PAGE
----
- Monitor the underlying infrastructure such as switches, SFPs, laser bias current …
- Create and enrich the allowlist of systems that can become grandmaster clocks
- Set the PTP role on the switch ports to discard PTP advertisement messages from poorly configured agent devices.
- Configure “slave only” to prevent it from becoming a master.
Despite all these efforts, it must be admitted that in some areas, primarily in wireless sensor networks, neither NTP or PTP are future-proof. Even the latter, as the number of network nodes increases, encounters problems of scalability and more: this is evident by exploring some particularly current and decisive use cases for the economy of many countries, including Italy.
Clock Synchronization In The 5G-IoT Era
Until now, the 1μs timing accuracy ensured by highly stable GNSS synchronized grandmaster mobile networks supported by atomic clocks associated with a packet network with at least partial on-path PTP support has been sufficient but will be for a bit longer. Localization services today require a time difference between base stations in the order of 100ns to identify a user device with sufficient levels of accuracy.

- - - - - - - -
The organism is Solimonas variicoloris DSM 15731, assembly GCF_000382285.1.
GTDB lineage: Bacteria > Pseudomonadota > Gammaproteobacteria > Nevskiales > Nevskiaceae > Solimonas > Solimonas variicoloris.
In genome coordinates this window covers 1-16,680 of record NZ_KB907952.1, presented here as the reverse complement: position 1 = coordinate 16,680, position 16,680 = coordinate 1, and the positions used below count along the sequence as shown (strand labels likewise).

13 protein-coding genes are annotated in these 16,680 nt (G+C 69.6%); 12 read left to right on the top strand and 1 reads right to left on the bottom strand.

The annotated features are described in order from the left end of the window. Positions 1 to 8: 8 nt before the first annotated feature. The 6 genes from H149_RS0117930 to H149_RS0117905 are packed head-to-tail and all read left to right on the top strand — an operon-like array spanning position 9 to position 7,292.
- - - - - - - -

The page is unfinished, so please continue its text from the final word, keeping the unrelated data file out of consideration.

Mobile radio access networks deployed in a distributed way need precise timing in all sites and end-user applications to ensure high levels of efficiency on edge and in the cloud. Even in the industrial field, where IoT and 5G in the coming months will give more concrete results than ever, they will be able to do so only with carefully synchronized control applications. Clock synchronization must make a significant leap forward but fortunately can be broken down into several steps:
- Improve the performance of boundary clocks and transparent clocks so that they better compensate for the transient delay
- To raise the holdover capabilities of atomic clocks by switching from magnetic cesium to optical cesium
- Switch to multiband GNSS receivers to minimize accuracy problems by compensating for variations in atmospheric delay.
- Combine network-based synchronization with a satellite-based backup
- Use sophisticated synchronization probes to ensure higher synchronization quality
- Create a parallel network using dedicated optical channels to limit synchronization problems on packet networks related to jitter and asymmetric delay.